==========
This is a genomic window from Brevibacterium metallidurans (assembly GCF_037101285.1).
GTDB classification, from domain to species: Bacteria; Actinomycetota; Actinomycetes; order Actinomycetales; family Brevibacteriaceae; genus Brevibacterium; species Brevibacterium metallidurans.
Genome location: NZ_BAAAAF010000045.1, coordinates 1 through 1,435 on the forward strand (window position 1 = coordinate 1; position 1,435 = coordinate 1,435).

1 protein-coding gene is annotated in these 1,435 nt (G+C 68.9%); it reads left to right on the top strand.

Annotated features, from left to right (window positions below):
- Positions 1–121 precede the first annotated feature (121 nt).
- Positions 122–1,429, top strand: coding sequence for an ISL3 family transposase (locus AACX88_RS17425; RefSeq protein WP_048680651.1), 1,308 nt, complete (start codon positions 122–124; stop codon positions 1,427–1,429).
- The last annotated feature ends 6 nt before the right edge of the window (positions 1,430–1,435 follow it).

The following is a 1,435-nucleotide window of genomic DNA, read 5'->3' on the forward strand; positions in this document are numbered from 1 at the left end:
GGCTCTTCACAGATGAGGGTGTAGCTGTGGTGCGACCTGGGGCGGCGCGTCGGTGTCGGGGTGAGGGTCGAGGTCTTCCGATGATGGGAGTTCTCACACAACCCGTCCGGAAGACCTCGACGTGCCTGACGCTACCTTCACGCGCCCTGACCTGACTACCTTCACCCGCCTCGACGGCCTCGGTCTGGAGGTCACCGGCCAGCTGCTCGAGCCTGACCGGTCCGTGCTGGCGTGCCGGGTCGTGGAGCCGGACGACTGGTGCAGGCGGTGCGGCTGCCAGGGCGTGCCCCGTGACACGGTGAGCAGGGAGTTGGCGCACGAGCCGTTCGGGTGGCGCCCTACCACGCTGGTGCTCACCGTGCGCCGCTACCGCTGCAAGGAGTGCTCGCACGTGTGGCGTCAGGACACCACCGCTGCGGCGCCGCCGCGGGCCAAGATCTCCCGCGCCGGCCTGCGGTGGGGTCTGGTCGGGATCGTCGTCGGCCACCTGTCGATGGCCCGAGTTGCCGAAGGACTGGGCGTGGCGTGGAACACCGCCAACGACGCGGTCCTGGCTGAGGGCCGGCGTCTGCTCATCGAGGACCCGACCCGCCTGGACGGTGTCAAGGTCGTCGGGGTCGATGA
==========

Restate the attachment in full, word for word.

This is a genomic window from Brevibacterium metallidurans (assembly GCF_037101285.1).
GTDB classification, from domain to species: Bacteria; Actinomycetota; Actinomycetes; order Actinomycetales; family Brevibacteriaceae; genus Brevibacterium; species Brevibacterium metallidurans.
Genome location: NZ_BAAAAF010000045.1, coordinates 1 through 1,435 on the forward strand (window position 1 = coordinate 1; position 1,435 = coordinate 1,435).

1 protein-coding gene is annotated in these 1,435 nt (G+C 68.9%); it reads left to right on the top strand.

Annotated features, from left to right (window positions below):
- Positions 1–121 precede the first annotated feature (121 nt).
- Positions 122–1,429, top strand: coding sequence for an ISL3 family transposase (locus AACX88_RS17425; RefSeq protein WP_048680651.1), 1,308 nt, complete (start codon positions 122–124; stop codon positions 1,427–1,429).
- The last annotated feature ends 6 nt before the right edge of the window (positions 1,430–1,435 follow it).

The following is a 1,435-nucleotide window of genomic DNA, read 5'->3' on the forward strand; positions in this document are numbered from 1 at the left end:
GGCTCTTCACAGATGAGGGTGTAGCTGTGGTGCGACCTGGGGCGGCGCGTCGGTGTCGGGGTGAGGGTCGAGGTCTTCCGATGATGGGAGTTCTCACACAACCCGTCCGGAAGACCTCGACGTGCCTGACGCTACCTTCACGCGCCCTGACCTGACTACCTTCACCCGCCTCGACGGCCTCGGTCTGGAGGTCACCGGCCAGCTGCTCGAGCCTGACCGGTCCGTGCTGGCGTGCCGGGTCGTGGAGCCGGACGACTGGTGCAGGCGGTGCGGCTGCCAGGGCGTGCCCCGTGACACGGTGAGCAGGGAGTTGGCGCACGAGCCGTTCGGGTGGCGCCCTACCACGCTGGTGCTCACCGTGCGCCGCTACCGCTGCAAGGAGTGCTCGCACGTGTGGCGTCAGGACACCACCGCTGCGGCGCCGCCGCGGGCCAAGATCTCCCGCGCCGGCCTGCGGTGGGGTCTGGTCGGGATCGTCGTCGGCCACCTGTCGATGGCCCGAGTTGCCGAAGGACTGGGCGTGGCGTGGAACACCGCCAACGACGCGGTCCTGGCTGAGGGCCGGCGTCTGCTCATCGAGGACCCGACCCGCCTGGACGGTGTCAAGGTCGTCGGGGTCGATGA